Abit IN9 32x Max Intel Socket 775 Motherboard

Test Reults - Cinebench and HD Tach

CineBench CPU Rendering

Cinebench is a benchmarking tool based on the powerful 3D software Cinema 4D. Consequently, the results of tests conducted using Cinebench carry significant weight when analysing a computer’s performance in everyday use. The abit should perform on par with the rest of the boards here in theory.

abit in9 32x max cpu rendering

Performing slightly below the rest of the motherboards on show, the abit seems to be slightly slower here.

Cinebench Graphics Benchmark (OpenGL)

Cinebench's test of OpenGL rendering is taxing on even the fastest systems.

abit in9 32x max cinebench opengl

The IN9 Max seems to be very effective when doing anything to do with graphics hardware, but lacks the punch when it comes to software performance. Certainly interesting results.

HD Tach

HDTach is a free hard disk benchmarking program from SimpliSoftware. This benchmark is not only capable of producing results on hard disk access times but also CPU usage required during disk access. It simply tests the hard drives in a nice quick and easy test.

abit in9 32x max hd tach

The abit board is slightly behind the other boards in hard drive performance, although maintains the low CPU utilisation during the testing.

Overall the abit seems to perform the best in tests that relate to graphics hardware, something to bear in mind if you're a gamer.

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Most Recent Comments

14-02-2007, 09:13:14

Great review Kemp, nice bunch of packaging akin to the rocketboy type of stuffz. I do wish the µguru thing was more of a 5.25 bay thingy tbh. Last time I checked, retailers were ramming these devices down peoples throats for like £11 or so - which amazes me why u never had one in the box ?!?

I would hope these good results will boost a tad more after some bios revisions, board to board I`d expect this one to be a bit better than shown - but meh..

Kewl, I recognize some of those photos too Quote

14-02-2007, 09:27:58

Excellent review as usual mate. The 680i's are toasty little sods for sure, and it's a pity that abit didn't even provide some form of active cooling to try and address the problem. Well done Quote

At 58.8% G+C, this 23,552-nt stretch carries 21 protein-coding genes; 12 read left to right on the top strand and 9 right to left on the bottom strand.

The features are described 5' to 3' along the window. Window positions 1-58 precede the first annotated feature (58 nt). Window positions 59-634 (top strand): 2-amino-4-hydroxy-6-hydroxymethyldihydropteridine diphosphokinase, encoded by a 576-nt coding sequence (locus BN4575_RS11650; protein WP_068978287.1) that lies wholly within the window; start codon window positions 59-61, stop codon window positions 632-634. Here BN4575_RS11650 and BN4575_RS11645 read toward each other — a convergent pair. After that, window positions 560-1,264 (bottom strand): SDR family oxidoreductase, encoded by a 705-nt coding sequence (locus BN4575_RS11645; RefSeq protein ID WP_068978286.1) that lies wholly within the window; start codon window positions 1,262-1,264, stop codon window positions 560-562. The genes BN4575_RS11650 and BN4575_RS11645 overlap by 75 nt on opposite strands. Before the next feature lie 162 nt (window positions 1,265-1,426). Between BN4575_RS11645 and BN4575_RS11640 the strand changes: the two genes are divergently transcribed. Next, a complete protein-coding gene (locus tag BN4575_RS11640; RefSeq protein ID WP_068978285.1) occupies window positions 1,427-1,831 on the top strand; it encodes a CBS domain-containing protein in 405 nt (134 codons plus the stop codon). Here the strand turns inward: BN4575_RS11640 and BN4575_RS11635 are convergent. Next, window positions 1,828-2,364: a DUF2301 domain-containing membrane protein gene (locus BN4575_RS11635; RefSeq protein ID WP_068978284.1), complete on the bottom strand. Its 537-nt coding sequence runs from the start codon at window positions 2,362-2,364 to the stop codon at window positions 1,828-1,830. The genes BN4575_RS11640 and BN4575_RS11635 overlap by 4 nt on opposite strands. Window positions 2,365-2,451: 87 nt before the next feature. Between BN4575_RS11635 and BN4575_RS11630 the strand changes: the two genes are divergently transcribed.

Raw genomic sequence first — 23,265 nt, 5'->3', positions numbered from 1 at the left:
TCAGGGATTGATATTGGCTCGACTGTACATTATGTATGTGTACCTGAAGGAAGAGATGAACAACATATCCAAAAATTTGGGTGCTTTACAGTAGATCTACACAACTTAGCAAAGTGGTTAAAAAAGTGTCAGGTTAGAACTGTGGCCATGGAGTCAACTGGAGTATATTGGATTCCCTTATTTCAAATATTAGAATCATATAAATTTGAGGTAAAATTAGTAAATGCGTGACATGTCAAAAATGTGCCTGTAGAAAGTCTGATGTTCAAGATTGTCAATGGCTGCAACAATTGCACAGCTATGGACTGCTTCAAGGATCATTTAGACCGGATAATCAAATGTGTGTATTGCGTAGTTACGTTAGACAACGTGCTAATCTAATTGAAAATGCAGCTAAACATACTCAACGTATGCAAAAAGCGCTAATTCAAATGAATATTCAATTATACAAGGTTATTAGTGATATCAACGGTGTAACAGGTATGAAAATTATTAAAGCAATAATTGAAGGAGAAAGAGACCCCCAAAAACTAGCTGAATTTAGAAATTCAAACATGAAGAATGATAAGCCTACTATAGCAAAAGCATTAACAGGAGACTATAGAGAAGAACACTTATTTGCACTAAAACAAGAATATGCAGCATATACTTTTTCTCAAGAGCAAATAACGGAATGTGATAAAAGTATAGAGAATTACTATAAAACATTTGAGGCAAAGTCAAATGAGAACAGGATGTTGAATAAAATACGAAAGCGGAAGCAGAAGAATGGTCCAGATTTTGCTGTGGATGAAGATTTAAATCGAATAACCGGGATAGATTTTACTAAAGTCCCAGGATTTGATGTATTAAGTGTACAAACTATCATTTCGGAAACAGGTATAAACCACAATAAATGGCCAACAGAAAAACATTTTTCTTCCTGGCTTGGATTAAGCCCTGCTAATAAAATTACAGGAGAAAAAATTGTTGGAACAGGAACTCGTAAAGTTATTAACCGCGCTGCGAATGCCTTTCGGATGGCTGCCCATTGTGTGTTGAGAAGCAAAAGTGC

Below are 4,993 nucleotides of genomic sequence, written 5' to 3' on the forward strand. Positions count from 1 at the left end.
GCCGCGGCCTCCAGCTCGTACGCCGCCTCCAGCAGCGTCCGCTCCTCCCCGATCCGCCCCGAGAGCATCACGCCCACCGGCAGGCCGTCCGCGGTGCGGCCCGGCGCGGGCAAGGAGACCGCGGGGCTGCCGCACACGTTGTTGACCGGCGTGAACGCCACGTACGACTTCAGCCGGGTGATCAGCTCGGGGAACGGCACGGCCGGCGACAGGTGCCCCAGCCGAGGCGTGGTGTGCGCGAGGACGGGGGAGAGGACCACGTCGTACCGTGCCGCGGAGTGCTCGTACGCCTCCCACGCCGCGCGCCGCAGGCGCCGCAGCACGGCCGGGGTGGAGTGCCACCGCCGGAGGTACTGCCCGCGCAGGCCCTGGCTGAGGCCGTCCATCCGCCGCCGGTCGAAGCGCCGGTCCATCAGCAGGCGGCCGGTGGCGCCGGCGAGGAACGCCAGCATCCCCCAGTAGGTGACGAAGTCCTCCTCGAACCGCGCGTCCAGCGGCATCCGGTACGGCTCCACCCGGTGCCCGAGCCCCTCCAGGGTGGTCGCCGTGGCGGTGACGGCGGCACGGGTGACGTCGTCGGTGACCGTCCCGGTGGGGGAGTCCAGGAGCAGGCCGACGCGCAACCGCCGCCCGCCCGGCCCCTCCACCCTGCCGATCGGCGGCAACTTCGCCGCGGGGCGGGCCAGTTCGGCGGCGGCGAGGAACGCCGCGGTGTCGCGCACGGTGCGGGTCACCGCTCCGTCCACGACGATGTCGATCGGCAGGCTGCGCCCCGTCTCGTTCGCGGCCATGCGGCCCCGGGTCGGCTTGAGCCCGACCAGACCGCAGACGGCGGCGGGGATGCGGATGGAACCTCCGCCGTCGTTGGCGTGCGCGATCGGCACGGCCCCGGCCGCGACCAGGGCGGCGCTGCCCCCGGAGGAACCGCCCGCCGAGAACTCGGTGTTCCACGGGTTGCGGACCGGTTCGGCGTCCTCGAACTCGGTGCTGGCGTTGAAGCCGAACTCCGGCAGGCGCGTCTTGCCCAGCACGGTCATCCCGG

14-02-2007, 09:35:57

Their answer, and a few other manufs answer, seems to be to add this ugly looking heatpipe structure to stuff.

Heatpipes are great, but I don`t personally like the idea of 2 or 3 of the hs being connected together.Quote

14-02-2007, 09:38:11

2 or 3 connected together is fine, but that needs active cooling to work okQuote

14-02-2007, 10:51:54

Great review, Kemp, thanks for doing it as I was thinking of grabbing one. Now for my thoughts...

DAMN DAMN DAMN! I think the 680i chipset is good but not the king, would really like to see the 975X (or updated chipset) that can support nVidia's 8800 series gpu's in SLI... and done by ABIT. ABIT boards look great, and with the exception of the EZ PLUG for added graphics power, I like their layouts; not to mention my AW9D was rock-solid, even using an E6600 @ 3.7GHz... my 680i mobo can't touch it, only solid at 3.4GHz or lower.

Like the EZ CMOS as well, no more dip-switch installations! (newer mobos don't have problems like the old mobos after a bad OC, but it's the thought that counts!)

I personally don't see all the fuss over the passive cooling for the NB/SB. My case uses 4 120mm fans on the side of the case, so I get a lot of extra cooling... not to mention the little fan that came with my mobo for the NB, so I don't have a heating problem. I think it works fine, even without the little fan made for the NB; on the other hand, an enthusiast board should give the user the option to remove the passive to add active (fan) cooling solutions. The only thing I wonder about is the need for pipes from SB--NB--PWM... do the pipes really do anything for the cooling?


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